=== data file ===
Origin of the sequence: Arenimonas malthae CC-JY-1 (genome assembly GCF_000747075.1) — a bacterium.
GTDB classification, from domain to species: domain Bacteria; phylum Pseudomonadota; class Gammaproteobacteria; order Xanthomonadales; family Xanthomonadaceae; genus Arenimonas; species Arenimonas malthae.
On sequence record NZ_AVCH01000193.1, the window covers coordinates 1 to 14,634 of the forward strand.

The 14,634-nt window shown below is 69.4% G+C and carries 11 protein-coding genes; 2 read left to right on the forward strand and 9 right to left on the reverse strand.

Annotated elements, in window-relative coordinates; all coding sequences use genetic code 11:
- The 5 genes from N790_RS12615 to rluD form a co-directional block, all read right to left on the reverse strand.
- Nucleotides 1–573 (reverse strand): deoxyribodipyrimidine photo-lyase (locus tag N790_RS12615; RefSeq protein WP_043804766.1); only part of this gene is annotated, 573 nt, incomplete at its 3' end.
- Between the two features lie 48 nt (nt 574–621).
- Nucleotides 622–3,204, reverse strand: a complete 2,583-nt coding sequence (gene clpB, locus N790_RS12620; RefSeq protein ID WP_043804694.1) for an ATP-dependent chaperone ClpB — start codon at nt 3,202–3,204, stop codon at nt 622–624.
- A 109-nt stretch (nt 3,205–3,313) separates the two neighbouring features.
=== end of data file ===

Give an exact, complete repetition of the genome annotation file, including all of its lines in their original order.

Origin of the sequence: Arenimonas malthae CC-JY-1 (genome assembly GCF_000747075.1) — a bacterium.
GTDB classification, from domain to species: domain Bacteria; phylum Pseudomonadota; class Gammaproteobacteria; order Xanthomonadales; family Xanthomonadaceae; genus Arenimonas; species Arenimonas malthae.
On sequence record NZ_AVCH01000193.1, the window covers coordinates 1 to 14,634 of the forward strand.

The 14,634-nt window shown below is 69.4% G+C and carries 11 protein-coding genes; 2 read left to right on the forward strand and 9 right to left on the reverse strand.

Annotated elements, in window-relative coordinates; all coding sequences use genetic code 11:
- The 5 genes from N790_RS12615 to rluD form a co-directional block, all read right to left on the reverse strand.
- Nucleotides 1–573 (reverse strand): deoxyribodipyrimidine photo-lyase (locus tag N790_RS12615; RefSeq protein WP_043804766.1); only part of this gene is annotated, 573 nt, incomplete at its 3' end.
- Between the two features lie 48 nt (nt 574–621).
- Nucleotides 622–3,204, reverse strand: a complete 2,583-nt coding sequence (gene clpB, locus N790_RS12620; RefSeq protein ID WP_043804694.1) for an ATP-dependent chaperone ClpB — start codon at nt 3,202–3,204, stop codon at nt 622–624.
- A 109-nt stretch (nt 3,205–3,313) separates the two neighbouring features.